Monday, April 12, 2010

Seeing Into the Future

Back in December, I think it was, I followed a series on year-by-year predictions of the future of publishing. Then, over the holidays, I totally lost track of it. Now, I’ve come across another site making predictions. Luckily this guy, Michael A. Stackpole, does it all in one post and his predictions are primarily for the year 2011.

Stackpole starts by mentioning the predictions of another book industry consultant, Michael Shatzkin, who sees a serious disruption in book distribution as early as November, 2012:
 …once ebook sales hit 20-25% of book sales, print run numbers will fall to a point where the current consignment system for sales will break down….Ebook sales will create smaller print runs, driving up the unit cost, forcing higher prices which, in turn, will kill sales. Game over.
Stackpole agrees with the analysis, but not the date.
I think it will be sooner: June 2012, and the most serious blow will be struck in December, 2011, when a second wave of tablets becomes the hottest holiday gift item….

The first and most critical point [Shatzkin] missed was Apple's announcement on 8 April about the iPhone OS 4.0. With this new revision, later generation iPhones and iPod Touches will all get a version of iBooks, Apple's book-reading software. This will add over fifty million ebook readers to the market, with readers being able to order books from anywhere at any time. This will be a serious blow to brick-and-mortar stores, eroding their sales more quickly than imagined.
Stackpole also foresees authors themselves contributing to the change because it is so easy for authors to create and market ebooks, plus they can make more on those books than the ones the publishers are offering. Like me, he doesn’t see this as an end to print books, but he does see a giant shift, unless publishers quickly change their business model.

As for me, I see this shift already occurring. I see it here in the comments on Straight From Hel. I see it in friends and clients who are bypassing traditional publishing and publishing ebooks themselves or going through niche publishers to do it for them. I see it in the popularity of ereaders and the hoopla over the iPad, students reading textbooks on ereaders, colleges giving students ereaders to use, parents buying ereaders for their young children, people downloading books to their cell phones.

Do you see such a change? Are you part of the change?
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  1. I'll be a bit miffed if they don't get the iBook app on current generation iPhones/iPod touch hardware. Would be odd because the current hardware already has the Kindle app and Stanza and eReader, which allow you to make "in app" purchases of e-books, so Apple would just be hurting themselves. OTOH they can be pretty cold blooded about drawing a line under old hardware.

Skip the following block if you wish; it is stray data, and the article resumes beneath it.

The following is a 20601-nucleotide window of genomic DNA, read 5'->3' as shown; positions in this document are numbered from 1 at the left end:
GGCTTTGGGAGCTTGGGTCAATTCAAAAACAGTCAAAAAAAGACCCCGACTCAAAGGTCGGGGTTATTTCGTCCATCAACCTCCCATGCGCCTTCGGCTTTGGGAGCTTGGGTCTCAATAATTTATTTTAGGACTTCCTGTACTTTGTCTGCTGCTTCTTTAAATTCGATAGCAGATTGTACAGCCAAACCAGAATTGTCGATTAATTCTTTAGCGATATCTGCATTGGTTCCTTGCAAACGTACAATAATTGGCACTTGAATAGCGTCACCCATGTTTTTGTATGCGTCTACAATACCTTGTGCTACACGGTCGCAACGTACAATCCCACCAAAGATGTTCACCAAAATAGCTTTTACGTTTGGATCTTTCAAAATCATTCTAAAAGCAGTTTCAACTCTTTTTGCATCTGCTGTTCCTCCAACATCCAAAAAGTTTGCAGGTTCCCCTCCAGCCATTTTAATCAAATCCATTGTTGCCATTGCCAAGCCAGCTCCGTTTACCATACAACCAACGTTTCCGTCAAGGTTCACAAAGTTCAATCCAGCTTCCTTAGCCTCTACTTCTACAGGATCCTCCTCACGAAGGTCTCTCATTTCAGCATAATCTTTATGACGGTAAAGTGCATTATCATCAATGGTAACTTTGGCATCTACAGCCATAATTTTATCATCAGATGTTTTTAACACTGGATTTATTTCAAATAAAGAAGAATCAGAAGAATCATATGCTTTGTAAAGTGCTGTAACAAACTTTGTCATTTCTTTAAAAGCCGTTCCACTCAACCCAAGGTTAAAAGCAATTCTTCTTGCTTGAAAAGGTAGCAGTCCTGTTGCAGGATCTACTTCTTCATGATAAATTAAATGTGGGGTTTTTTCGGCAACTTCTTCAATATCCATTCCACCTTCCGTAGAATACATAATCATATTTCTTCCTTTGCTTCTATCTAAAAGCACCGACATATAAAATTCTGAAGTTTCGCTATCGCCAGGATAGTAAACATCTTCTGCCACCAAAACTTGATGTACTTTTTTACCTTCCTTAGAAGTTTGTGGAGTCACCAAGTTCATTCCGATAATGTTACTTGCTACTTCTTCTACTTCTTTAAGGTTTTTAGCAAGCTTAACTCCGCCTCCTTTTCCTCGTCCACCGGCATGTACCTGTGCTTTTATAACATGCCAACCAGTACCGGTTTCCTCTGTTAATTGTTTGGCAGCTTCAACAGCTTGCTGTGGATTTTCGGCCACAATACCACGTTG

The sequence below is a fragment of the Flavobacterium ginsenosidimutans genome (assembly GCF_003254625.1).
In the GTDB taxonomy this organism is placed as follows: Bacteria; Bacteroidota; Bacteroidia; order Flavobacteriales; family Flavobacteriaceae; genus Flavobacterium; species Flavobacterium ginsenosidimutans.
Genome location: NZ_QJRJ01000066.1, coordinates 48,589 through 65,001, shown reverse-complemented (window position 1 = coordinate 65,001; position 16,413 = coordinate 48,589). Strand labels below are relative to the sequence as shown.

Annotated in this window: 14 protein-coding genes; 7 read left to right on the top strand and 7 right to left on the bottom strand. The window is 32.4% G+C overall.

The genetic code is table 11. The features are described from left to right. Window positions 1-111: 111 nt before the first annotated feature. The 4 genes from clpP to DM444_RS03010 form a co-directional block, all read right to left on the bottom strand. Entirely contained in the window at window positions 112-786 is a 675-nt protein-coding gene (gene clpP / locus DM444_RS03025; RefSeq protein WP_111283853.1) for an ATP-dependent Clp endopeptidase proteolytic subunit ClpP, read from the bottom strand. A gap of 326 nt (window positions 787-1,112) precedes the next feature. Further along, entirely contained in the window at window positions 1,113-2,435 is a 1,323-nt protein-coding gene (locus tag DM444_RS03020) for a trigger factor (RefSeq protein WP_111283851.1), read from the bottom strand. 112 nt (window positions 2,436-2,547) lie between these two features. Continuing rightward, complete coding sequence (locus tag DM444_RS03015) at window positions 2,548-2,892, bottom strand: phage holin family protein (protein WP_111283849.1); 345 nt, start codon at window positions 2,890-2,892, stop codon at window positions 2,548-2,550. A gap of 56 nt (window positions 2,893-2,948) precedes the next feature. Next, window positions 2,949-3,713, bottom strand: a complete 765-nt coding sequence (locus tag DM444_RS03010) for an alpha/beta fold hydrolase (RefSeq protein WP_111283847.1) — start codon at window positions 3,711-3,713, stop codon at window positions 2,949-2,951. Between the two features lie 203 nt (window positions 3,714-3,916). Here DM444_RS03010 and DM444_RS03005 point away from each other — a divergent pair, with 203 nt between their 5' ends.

I think Stackpole et al are being a bit bleak. While having eleventy billion potential e-book readers sounds grand, it doesn't automatically mean people are going to stop reading paperbacks. Of course, once they've been exposed to the convenience of e-books they may be turned on to carrying their read around in their shirt pocket.

    And it's funny, no matter how much Mike Stackpole has done with his career, writing some classic genre fiction series along the way, I'll always remember him for the Tunnels and Trolls game books he did back when nobody had heard of him.

  2. Nope, I'm not motivated at all to jump on the e-reader bandwagon. I've seldom had a problem fitting my books on my person somehow and I can be almost as rough as I want with them (not that I am--you can usually hardly tell that I've opened a book when I've finished it).

    I'm a little interested in the iPad, but it seems like a crazy amount of money to spend when I can walk downtown and buy a hundred used books, or a dozen+ new, for the same cost. I have an iPhone, but no interest to read books on it. And like Anton Gully, I think (and hope) they're being a bit bleak in their predictions.

  3. I'm with you on this Helen. I think the shift is already happening and the print industry will have to make major changes in their business models fast if they want to keep up. (For example, I've just heard from a friend who has been waiting 14 months for a response on a requested query. I've been waiting 9 months).

    EBooks and self publishing are looking more and more attractive. (Bearing in mind teh excellent points you made about needing to set a very high standard for oneself, if one does choose this route).

    Thanks again fro helping me with my signature line (as you can see I'm having fun using it!).

    Judy Croome

  4. I'm accidentally part of the change, but only because my publishers do e-book versions of my books as well as print. :) It makes sense to me.

    Mystery Writing is Murder

  5. I'm part of the change as well, but it's change or die! And with the new iPad, I think we'll see a big shift in the next month or two.

  6. There's space in my life for e-books and books in print. I'm excited about the new hype over e-book readers and I think it's exciting for the literary community as a whole. But you know that old saying about putting your eggs in one basket.

  7. I think the change has begun too. I haven't purchased any e-books yet as I love holding a book in my hand to read. However, I have lots of friends who are buying more e-books than print.